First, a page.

Sir James George Frazer > The Golden Bough > Page 427
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Sir James George Frazer (1854–1941).  The Golden Bough.  1922.

Page 427
 
he who cuts the last handful or the last stalk is greeted by the rest with an exulting cry, “You have the Old Man.” Sometimes a black mask is fastened on the reaper’s face and he is dressed in woman’s clothes; or if the reaper is a woman, she is dressed in man’s clothes. A dance follows. At the supper the Old Man gets twice as large a portion of the food as the others. The proceedings are similar at threshing; the person who gives the last stroke is said to have the Old Man. At the supper given to the threshers he has to eat out of the cream-ladle and to drink a great deal. Moreover, he is quizzed and teased in all sorts of ways till he frees himself from further annoyance by treating the others to brandy or beer.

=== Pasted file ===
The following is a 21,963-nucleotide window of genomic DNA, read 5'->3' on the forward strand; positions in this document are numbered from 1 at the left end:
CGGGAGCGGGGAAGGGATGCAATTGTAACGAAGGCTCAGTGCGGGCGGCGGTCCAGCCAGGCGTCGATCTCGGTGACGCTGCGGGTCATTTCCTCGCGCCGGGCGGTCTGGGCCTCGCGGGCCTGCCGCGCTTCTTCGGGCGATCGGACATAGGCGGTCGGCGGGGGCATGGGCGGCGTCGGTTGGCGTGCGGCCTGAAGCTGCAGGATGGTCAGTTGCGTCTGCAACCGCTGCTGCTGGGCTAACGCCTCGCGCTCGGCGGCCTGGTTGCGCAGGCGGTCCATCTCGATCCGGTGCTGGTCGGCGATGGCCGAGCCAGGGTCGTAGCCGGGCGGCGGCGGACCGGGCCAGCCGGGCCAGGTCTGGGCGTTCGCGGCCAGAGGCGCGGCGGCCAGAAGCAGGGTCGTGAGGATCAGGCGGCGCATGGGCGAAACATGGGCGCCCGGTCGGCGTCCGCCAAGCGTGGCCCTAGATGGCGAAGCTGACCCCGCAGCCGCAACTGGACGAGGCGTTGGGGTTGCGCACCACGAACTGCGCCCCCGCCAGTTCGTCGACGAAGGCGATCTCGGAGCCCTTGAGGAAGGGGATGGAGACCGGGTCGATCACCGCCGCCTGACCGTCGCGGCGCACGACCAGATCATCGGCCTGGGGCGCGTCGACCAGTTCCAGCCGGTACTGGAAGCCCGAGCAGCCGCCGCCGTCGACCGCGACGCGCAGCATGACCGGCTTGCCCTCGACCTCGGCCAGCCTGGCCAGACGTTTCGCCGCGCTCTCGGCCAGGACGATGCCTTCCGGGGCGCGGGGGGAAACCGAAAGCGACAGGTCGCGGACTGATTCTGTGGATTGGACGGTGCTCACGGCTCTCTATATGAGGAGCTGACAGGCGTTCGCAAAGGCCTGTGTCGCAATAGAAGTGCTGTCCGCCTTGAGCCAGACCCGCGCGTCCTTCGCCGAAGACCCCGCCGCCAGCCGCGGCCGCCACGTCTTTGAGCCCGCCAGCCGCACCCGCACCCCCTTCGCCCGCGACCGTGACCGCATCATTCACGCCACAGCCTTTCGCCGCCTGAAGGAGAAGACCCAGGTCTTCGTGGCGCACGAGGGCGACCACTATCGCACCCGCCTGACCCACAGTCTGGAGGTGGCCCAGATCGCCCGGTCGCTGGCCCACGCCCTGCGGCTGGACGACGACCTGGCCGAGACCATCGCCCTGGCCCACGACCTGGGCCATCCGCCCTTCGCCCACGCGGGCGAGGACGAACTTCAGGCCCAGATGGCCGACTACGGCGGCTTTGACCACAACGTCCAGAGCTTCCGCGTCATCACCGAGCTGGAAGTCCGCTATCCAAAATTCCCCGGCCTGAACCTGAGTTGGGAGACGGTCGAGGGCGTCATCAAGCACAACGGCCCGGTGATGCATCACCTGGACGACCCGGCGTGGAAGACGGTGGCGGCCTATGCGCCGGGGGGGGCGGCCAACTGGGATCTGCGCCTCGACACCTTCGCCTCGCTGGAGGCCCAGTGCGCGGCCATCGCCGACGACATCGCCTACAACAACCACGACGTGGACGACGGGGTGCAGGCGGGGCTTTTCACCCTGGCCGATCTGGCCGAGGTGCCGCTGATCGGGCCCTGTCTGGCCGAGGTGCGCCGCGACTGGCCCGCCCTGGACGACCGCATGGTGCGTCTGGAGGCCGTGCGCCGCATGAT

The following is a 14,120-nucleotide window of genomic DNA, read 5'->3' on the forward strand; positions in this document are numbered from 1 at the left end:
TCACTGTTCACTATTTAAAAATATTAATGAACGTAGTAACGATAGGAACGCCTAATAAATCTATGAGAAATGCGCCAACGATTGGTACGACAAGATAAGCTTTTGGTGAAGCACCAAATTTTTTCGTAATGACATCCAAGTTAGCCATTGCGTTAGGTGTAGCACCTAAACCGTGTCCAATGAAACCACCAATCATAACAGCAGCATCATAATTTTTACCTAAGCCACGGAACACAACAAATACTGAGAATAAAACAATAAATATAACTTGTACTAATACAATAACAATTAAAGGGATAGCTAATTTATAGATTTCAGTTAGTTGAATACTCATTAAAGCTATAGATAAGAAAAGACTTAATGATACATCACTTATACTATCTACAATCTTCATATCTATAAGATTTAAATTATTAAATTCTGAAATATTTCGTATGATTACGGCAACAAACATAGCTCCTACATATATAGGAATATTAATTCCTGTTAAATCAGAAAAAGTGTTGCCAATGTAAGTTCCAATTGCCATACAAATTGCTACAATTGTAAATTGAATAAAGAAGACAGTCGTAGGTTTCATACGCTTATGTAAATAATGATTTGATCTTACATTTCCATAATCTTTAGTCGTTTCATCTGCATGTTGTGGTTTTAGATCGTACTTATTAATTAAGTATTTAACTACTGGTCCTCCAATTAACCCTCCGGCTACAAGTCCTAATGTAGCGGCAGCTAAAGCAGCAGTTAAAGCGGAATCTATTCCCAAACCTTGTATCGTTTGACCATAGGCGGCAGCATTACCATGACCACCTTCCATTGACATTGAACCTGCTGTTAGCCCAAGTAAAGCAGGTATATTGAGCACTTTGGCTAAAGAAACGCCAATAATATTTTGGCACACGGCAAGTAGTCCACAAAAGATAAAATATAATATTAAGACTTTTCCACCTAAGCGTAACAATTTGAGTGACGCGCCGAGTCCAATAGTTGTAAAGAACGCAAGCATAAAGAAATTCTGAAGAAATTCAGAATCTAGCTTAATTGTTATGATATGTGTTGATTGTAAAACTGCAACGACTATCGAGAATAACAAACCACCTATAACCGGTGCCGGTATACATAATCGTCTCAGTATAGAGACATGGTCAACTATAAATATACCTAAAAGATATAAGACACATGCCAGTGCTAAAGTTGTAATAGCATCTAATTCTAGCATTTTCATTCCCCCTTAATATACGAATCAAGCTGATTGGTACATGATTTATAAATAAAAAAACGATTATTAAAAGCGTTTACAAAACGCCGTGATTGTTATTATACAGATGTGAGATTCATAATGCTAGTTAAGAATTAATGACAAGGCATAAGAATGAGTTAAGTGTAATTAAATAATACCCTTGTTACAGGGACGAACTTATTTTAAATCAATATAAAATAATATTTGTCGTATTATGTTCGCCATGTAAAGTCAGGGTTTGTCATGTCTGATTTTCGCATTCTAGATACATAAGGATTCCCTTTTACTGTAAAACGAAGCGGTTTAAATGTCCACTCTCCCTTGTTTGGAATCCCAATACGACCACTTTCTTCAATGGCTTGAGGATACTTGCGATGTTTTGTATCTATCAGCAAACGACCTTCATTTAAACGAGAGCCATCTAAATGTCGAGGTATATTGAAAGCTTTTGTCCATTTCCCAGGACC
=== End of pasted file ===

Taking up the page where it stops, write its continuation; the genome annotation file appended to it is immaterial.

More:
These examples illustrate the contests in reaping, threshing, and binding which take place amongst the harvesters, from their unwillingness to suffer the ridicule and discomfort incurred by the one who happens to finish his work last. It will be remembered that the person who is last at reaping, binding, or threshing, is regarded as the representative of the corn-spirit, and this idea is more fully expressed by binding him or her in corn-stalks. The latter custom has been already illustrated, but a few more instances may be added. At Kloxin, near Stettin, the harvesters call out to the woman who binds the last sheaf, “You have the Old Man, and must keep him.” As late as the first half of the nineteenth century the custom was to tie up the woman herself in pease-straw, and bring her with music to the farmhouse, where the harvesters danced with her till the pease-straw fell off. In other villages round Stettin, when the last harvest-waggon is being loaded, there is a regular race amongst the women, each striving not to be last. For she who places the last sheaf on the waggon is called the Old Man, and is completely swathed in corn-stalks; she is also decked with flowers, and flowers and a helmet of straw are placed on her head. In solemn procession she carries the harvest-crown to the squire, over whose head she holds it while she utters a string of good wishes. At the dance which follows, the Old Man has the right to choose his, or rather her, partner; it is an honour to dance with him. At Gommern, near Magdeburg, the reaper who cuts the last ears of corn is often wrapt up in corn-stalks so completely that it is hard to see whether there is a man in the bundle or not. Thus wrapt up he is taken by another stalwart reaper on his back, and carried round the field amidst the joyous cries of the harvesters. At Neuhausen, near Merseburg, the person who binds the last sheaf is wrapt in ears of oats and saluted as the Oatsman, whereupon the others dance round him. At Brie, Isle de France, the farmer himself is tied up in the first sheaf. At Dingelstedt, in the district of Erfurt, down to the first half of the nineteenth century it was the custom to tie up a man in the last sheaf. He was called the Old Man, and was brought home on the last waggon, amid huzzas and music. On reaching the farmyard he was rolled round the barn and drenched with water. At Nördlingen in Bavaria the man who gives the last stroke at threshing is wrapt in straw and rolled on the

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